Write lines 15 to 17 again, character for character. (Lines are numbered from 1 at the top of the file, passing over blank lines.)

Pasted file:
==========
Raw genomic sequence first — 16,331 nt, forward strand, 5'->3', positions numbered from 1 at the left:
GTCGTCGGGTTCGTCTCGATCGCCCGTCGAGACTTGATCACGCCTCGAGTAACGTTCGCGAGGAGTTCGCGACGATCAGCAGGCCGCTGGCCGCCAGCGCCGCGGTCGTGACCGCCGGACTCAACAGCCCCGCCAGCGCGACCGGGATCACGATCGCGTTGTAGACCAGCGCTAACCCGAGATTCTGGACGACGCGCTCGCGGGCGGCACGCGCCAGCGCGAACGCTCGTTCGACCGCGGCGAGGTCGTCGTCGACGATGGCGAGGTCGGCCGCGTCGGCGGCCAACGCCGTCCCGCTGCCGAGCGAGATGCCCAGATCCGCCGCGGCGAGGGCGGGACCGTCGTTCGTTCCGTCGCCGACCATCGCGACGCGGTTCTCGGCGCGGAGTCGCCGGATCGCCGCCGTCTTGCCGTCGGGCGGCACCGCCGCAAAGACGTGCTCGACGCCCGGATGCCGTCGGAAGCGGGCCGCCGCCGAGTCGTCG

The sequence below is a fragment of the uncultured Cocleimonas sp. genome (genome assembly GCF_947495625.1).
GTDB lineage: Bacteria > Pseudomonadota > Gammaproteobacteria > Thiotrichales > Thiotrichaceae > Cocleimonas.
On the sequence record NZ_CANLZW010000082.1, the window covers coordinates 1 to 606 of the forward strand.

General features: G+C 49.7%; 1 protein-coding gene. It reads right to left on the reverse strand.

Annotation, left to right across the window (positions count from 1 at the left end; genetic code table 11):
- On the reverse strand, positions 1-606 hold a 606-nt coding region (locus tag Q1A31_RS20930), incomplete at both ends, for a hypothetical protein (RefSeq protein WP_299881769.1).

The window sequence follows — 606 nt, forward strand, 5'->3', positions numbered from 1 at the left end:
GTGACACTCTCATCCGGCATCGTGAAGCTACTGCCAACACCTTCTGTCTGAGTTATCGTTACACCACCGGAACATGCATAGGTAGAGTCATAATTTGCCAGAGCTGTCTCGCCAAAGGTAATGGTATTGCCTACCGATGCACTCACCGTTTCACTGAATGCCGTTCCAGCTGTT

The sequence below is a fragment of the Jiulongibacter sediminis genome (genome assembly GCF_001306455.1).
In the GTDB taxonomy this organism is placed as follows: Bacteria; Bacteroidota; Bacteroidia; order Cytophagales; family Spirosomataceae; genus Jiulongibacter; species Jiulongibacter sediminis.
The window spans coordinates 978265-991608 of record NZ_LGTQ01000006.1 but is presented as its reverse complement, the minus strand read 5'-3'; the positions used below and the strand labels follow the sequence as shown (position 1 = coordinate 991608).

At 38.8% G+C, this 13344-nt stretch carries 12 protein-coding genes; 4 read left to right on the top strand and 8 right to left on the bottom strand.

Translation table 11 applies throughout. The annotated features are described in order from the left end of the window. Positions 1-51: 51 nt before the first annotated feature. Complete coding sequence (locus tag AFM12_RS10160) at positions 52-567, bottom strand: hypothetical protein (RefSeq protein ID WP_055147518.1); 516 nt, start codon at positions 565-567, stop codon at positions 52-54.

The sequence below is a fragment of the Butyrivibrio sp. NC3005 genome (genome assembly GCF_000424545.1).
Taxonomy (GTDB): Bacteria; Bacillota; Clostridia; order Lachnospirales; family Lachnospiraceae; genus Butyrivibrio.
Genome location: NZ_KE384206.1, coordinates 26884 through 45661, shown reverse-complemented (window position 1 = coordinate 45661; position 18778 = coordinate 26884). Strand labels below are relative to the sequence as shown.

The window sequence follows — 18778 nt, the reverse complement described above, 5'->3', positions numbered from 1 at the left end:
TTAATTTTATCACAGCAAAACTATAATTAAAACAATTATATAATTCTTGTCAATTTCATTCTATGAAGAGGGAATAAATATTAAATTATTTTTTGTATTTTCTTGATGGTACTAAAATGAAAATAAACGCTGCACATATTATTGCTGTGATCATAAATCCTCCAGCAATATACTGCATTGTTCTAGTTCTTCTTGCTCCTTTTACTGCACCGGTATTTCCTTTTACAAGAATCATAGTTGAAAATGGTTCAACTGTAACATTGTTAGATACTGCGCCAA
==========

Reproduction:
Translation table 11 applies throughout. The annotated features are described in order from the left end of the window. Positions 1-51: 51 nt before the first annotated feature. Complete coding sequence (locus tag AFM12_RS10160) at positions 52-567, bottom strand: hypothetical protein (RefSeq protein ID WP_055147518.1); 516 nt, start codon at positions 565-567, stop codon at positions 52-54.

The sequence below is a fragment of the Butyrivibrio sp. NC3005 genome (genome assembly GCF_000424545.1).
Taxonomy (GTDB): Bacteria; Bacillota; Clostridia; order Lachnospirales; family Lachnospiraceae; genus Butyrivibrio.